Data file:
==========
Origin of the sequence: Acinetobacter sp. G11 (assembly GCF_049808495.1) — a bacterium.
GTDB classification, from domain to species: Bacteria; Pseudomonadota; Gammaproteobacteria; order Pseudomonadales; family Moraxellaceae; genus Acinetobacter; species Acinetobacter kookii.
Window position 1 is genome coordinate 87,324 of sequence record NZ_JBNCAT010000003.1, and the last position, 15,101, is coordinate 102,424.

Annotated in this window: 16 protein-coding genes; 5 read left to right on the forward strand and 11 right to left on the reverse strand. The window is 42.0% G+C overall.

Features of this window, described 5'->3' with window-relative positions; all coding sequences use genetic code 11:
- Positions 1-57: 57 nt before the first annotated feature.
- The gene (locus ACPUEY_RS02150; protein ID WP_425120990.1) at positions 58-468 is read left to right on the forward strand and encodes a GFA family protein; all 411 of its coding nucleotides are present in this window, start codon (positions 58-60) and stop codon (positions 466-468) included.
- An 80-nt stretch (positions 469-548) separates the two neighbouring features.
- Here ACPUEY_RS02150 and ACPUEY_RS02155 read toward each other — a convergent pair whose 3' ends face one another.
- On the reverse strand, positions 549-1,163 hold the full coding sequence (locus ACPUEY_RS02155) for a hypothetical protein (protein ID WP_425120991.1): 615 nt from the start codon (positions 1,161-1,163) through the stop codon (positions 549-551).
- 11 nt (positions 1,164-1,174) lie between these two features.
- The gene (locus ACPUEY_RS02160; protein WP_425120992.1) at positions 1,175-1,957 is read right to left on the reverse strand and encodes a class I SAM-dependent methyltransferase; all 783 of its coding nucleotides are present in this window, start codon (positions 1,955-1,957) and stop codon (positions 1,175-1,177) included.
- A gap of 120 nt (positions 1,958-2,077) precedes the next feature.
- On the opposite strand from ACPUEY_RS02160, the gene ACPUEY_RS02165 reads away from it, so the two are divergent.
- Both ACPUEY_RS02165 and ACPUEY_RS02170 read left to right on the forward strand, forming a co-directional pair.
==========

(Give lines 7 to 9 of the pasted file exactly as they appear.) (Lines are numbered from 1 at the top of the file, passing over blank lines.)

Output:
- The gene (locus ACPUEY_RS02150; protein ID WP_425120990.1) at positions 58-468 is read left to right on the forward strand and encodes a GFA family protein; all 411 of its coding nucleotides are present in this window, start codon (positions 58-60) and stop codon (positions 466-468) included.
- An 80-nt stretch (positions 469-548) separates the two neighbouring features.
- Here ACPUEY_RS02150 and ACPUEY_RS02155 read toward each other — a convergent pair whose 3' ends face one another.